BEIJING (Reuters) - Projects along China’s New Silk Road must be open to Europeans, the EU’s top diplomat said on Thursday, as China’s prepares its first summit dedicated to the ambitious plan to link Asia, Africa and Europe.
President Xi Jinping has championed what China calls the “One Belt, One Road” initiative involving billions of dollars of investment in infrastructure including roads, railways, ports and power grids.
“Obviously, for us it is essential that the opportunities are opened up for all including Europeans,” the EU’s top diplomat, Federica Mogherini, told students at the elite Tsinghua University in Beijing.
“I know that some in the world are concerned about a more confident and outward looking China. I do not share this view,” she said.
Representatives of 110 countries, including most Asian leaders, will gather in Beijing next month for the New Silk Road summit, China’s biggest diplomatic event of the year.
China has sought to improve ties with 16 Central and Eastern Europe countries directly under an initiative launched in November 2016, dubbed “16+1”, to fund mostly infrastructure development in Europe.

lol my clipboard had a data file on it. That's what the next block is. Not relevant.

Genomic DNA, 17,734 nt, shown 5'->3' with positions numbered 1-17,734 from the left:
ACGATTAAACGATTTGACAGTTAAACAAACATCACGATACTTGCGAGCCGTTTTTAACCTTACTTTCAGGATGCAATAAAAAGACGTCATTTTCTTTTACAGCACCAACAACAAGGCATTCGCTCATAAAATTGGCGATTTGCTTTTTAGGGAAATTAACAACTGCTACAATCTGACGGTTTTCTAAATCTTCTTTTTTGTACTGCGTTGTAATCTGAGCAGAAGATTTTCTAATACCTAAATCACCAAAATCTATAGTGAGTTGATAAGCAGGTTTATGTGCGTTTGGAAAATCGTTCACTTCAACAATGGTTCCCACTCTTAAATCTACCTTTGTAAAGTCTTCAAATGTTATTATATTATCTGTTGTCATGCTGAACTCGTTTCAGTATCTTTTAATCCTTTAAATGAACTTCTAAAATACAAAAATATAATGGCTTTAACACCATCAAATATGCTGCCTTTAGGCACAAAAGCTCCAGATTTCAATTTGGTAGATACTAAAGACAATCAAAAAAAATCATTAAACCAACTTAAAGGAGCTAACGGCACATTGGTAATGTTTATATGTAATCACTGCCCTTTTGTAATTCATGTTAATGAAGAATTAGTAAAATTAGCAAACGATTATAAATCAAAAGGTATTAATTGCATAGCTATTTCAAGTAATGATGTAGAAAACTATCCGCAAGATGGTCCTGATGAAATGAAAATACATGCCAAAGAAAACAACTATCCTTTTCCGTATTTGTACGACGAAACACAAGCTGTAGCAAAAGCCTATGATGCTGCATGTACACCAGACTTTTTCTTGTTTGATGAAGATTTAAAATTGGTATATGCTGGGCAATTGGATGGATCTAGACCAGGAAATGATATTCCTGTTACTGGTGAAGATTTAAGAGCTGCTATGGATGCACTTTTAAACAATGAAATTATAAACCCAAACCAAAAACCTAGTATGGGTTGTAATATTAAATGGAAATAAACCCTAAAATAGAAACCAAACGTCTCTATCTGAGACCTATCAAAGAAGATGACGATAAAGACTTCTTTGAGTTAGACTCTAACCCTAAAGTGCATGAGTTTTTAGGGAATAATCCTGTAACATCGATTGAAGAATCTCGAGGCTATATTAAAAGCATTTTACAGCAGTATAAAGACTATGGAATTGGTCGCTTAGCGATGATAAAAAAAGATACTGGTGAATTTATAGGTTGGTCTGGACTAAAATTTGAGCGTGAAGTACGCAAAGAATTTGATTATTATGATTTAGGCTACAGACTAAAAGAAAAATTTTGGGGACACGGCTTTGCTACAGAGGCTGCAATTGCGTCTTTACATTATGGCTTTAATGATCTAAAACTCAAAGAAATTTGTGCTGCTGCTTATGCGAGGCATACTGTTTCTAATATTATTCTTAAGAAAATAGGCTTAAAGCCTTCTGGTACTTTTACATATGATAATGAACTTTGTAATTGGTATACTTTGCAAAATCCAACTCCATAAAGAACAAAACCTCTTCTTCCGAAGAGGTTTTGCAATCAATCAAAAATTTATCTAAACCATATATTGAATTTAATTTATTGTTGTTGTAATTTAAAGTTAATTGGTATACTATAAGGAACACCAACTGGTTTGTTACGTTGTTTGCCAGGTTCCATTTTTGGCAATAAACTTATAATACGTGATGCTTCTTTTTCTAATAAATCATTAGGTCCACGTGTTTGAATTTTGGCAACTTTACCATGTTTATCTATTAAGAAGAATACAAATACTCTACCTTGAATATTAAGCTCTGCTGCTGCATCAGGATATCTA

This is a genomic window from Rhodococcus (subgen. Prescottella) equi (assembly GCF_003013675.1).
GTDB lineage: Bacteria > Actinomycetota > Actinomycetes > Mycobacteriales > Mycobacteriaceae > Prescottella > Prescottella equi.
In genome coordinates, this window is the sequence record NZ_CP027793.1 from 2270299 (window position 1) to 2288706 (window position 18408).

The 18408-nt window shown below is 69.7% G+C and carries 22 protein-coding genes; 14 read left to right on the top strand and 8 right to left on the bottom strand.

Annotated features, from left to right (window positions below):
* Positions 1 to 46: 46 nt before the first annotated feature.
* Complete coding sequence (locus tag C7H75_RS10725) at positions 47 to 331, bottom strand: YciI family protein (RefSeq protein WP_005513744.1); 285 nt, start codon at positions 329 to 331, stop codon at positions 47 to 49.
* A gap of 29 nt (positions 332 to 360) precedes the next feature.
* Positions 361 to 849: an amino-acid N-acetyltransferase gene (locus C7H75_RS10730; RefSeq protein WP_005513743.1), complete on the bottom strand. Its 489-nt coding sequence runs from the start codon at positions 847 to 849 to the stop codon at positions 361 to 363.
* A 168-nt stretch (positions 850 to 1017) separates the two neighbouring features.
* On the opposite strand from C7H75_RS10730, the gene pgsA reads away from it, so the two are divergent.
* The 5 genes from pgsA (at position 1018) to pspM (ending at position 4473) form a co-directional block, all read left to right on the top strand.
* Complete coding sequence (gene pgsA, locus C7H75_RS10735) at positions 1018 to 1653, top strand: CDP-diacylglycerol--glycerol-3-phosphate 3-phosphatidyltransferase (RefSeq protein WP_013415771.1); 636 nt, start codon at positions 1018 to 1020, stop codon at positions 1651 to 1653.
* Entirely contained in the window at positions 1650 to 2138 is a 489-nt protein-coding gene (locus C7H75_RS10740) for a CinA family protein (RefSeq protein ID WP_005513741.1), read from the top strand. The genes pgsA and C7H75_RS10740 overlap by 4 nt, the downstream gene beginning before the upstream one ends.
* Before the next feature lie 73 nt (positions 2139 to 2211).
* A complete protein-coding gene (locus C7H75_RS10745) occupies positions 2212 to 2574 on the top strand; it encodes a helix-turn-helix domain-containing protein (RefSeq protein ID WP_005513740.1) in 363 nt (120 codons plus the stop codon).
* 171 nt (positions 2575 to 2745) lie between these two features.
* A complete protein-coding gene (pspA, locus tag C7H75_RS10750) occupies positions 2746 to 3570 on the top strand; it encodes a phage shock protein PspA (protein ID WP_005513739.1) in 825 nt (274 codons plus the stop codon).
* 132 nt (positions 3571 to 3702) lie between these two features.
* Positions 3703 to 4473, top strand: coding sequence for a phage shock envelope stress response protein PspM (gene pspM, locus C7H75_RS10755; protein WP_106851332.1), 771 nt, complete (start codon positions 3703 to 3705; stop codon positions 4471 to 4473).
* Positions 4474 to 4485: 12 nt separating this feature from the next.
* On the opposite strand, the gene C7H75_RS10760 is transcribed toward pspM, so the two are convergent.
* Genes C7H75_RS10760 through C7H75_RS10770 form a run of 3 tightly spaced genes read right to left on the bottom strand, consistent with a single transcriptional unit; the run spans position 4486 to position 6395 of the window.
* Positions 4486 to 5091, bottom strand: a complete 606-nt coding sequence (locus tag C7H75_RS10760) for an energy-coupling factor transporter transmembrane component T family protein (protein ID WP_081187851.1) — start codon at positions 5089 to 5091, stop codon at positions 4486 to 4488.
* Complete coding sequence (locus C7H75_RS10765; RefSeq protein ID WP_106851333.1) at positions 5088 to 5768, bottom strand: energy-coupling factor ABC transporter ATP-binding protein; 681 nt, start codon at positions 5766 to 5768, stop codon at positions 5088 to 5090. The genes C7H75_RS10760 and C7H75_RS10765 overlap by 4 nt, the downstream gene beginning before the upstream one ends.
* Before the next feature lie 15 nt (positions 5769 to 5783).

China and the European Union should promote a “positive signal” of economic globalization and free and fair trade, Chinese Premier Li Keqiang told Mogherini on Tuesday.
Mogherini and China’s top diplomat, Yang Jiechi, spoke on Tuesday about the need to work together on hot-spot issues including North Korea and Syria, as well as the need to avoid protectionism.
Since U.S. President Donald Trump took office, China has made overtures toward boosting cooperation with the EU to guard against any protectionist “American First” policies under Trump, European diplomats have said.
Europe’s climate commissioner said last month that China and the EU could not expect the same leadership from the Trump administration, after the U.S. president moved to undo the climate change regulations of his predecessor, Barack Obama.
But China’s cheap steel exports, crackdown on rights activists, a restrictive new law on foreign non-governmental organizations and assertiveness in the South China Sea threaten prospects of warming relations with Europe.
President Xi has made a vigorous defense of globalization and painted a picture of China as a “wide open” economy, but foreign business groups complain that China discriminates by limiting access to the Chinese market.
The EU has been looking to sign a bilateral investment treaty with China since 2012, a deal that would make it easier for European companies to do business in China and replace trade deals between China and separate countries.
Reporting by Christian Shepherd; Editing by Robert Birsel